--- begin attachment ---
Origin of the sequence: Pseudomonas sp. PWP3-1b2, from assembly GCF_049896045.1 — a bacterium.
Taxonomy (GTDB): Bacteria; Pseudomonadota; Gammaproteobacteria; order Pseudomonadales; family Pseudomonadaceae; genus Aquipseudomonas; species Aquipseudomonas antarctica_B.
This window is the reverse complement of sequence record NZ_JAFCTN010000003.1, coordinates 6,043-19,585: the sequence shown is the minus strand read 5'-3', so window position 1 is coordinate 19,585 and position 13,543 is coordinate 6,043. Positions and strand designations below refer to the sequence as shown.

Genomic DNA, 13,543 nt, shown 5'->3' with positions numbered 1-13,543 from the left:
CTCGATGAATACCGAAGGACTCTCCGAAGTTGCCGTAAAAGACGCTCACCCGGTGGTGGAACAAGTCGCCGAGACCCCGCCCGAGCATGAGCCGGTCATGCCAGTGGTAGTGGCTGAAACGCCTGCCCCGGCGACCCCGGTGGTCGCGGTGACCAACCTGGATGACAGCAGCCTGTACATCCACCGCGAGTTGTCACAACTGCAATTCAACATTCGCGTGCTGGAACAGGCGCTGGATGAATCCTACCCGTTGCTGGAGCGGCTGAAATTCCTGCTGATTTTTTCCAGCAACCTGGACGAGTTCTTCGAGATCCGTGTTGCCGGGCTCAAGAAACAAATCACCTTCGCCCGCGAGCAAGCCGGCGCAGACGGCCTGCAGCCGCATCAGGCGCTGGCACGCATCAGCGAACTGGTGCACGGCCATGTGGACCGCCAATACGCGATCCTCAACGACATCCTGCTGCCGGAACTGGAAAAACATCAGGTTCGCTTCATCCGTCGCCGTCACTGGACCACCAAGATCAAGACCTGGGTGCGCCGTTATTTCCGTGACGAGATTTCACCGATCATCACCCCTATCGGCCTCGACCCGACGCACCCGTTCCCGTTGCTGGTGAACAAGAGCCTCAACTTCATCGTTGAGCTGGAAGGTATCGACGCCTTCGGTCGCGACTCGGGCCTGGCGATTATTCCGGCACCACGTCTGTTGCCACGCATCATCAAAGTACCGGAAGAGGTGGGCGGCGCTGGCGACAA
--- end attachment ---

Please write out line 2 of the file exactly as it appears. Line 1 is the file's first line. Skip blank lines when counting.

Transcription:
Taxonomy (GTDB): Bacteria; Pseudomonadota; Gammaproteobacteria; order Pseudomonadales; family Pseudomonadaceae; genus Aquipseudomonas; species Aquipseudomonas antarctica_B.